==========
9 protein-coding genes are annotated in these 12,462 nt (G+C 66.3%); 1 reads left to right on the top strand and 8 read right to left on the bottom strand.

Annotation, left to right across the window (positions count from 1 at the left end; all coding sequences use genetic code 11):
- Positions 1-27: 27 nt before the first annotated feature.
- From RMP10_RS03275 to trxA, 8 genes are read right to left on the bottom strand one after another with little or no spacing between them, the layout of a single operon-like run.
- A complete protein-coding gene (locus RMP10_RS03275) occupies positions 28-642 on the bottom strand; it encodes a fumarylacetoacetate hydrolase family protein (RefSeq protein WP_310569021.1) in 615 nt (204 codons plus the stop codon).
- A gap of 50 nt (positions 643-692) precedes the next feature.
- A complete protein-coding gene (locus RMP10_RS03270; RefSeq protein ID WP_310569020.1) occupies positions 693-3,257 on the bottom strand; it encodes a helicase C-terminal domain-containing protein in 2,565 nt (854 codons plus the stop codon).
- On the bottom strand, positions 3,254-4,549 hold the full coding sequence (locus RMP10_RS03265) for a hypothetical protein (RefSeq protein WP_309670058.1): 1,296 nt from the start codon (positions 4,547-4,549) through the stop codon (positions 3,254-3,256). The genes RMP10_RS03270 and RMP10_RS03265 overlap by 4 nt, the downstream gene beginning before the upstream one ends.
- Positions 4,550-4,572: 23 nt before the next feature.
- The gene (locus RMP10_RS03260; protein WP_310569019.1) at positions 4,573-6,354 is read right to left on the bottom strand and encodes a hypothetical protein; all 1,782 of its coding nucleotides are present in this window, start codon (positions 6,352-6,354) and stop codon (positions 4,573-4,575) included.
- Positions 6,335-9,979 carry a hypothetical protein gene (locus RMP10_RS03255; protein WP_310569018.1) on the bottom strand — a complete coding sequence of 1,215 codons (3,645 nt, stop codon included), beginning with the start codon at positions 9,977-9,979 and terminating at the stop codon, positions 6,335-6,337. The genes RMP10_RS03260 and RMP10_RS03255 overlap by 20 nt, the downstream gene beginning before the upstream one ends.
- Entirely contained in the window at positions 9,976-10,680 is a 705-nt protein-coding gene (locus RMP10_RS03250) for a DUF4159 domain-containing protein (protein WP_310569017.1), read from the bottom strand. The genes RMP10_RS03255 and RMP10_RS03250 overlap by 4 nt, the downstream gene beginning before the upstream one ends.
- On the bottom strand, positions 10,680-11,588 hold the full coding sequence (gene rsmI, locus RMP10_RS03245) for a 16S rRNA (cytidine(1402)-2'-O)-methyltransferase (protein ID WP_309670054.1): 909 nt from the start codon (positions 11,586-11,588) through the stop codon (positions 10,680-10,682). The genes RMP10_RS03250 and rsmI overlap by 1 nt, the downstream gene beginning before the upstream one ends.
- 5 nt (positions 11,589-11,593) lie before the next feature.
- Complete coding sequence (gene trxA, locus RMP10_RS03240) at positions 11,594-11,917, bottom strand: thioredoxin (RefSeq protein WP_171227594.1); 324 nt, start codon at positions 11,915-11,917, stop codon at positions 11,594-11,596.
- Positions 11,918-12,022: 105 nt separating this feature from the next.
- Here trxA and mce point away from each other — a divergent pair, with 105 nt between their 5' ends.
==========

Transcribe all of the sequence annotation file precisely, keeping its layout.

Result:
9 protein-coding genes are annotated in these 12,462 nt (G+C 66.3%); 1 reads left to right on the top strand and 8 read right to left on the bottom strand.

Annotation, left to right across the window (positions count from 1 at the left end; all coding sequences use genetic code 11):
- Positions 1-27: 27 nt before the first annotated feature.
- From RMP10_RS03275 to trxA, 8 genes are read right to left on the bottom strand one after another with little or no spacing between them, the layout of a single operon-like run.
- A complete protein-coding gene (locus RMP10_RS03275) occupies positions 28-642 on the bottom strand; it encodes a fumarylacetoacetate hydrolase family protein (RefSeq protein WP_310569021.1) in 615 nt (204 codons plus the stop codon).
- A gap of 50 nt (positions 643-692) precedes the next feature.
- A complete protein-coding gene (locus RMP10_RS03270; RefSeq protein ID WP_310569020.1) occupies positions 693-3,257 on the bottom strand; it encodes a helicase C-terminal domain-containing protein in 2,565 nt (854 codons plus the stop codon).
- On the bottom strand, positions 3,254-4,549 hold the full coding sequence (locus RMP10_RS03265) for a hypothetical protein (RefSeq protein WP_309670058.1): 1,296 nt from the start codon (positions 4,547-4,549) through the stop codon (positions 3,254-3,256). The genes RMP10_RS03270 and RMP10_RS03265 overlap by 4 nt, the downstream gene beginning before the upstream one ends.
- Positions 4,550-4,572: 23 nt before the next feature.
- The gene (locus RMP10_RS03260; protein WP_310569019.1) at positions 4,573-6,354 is read right to left on the bottom strand and encodes a hypothetical protein; all 1,782 of its coding nucleotides are present in this window, start codon (positions 6,352-6,354) and stop codon (positions 4,573-4,575) included.
- Positions 6,335-9,979 carry a hypothetical protein gene (locus RMP10_RS03255; protein WP_310569018.1) on the bottom strand — a complete coding sequence of 1,215 codons (3,645 nt, stop codon included), beginning with the start codon at positions 9,977-9,979 and terminating at the stop codon, positions 6,335-6,337. The genes RMP10_RS03260 and RMP10_RS03255 overlap by 20 nt, the downstream gene beginning before the upstream one ends.
- Entirely contained in the window at positions 9,976-10,680 is a 705-nt protein-coding gene (locus RMP10_RS03250) for a DUF4159 domain-containing protein (protein WP_310569017.1), read from the bottom strand. The genes RMP10_RS03255 and RMP10_RS03250 overlap by 4 nt, the downstream gene beginning before the upstream one ends.
- On the bottom strand, positions 10,680-11,588 hold the full coding sequence (gene rsmI, locus RMP10_RS03245) for a 16S rRNA (cytidine(1402)-2'-O)-methyltransferase (protein ID WP_309670054.1): 909 nt from the start codon (positions 11,586-11,588) through the stop codon (positions 10,680-10,682). The genes RMP10_RS03250 and rsmI overlap by 1 nt, the downstream gene beginning before the upstream one ends.
- 5 nt (positions 11,589-11,593) lie before the next feature.
- Complete coding sequence (gene trxA, locus RMP10_RS03240) at positions 11,594-11,917, bottom strand: thioredoxin (RefSeq protein WP_171227594.1); 324 nt, start codon at positions 11,915-11,917, stop codon at positions 11,594-11,596.
- Positions 11,918-12,022: 105 nt separating this feature from the next.
- Here trxA and mce point away from each other — a divergent pair, with 105 nt between their 5' ends.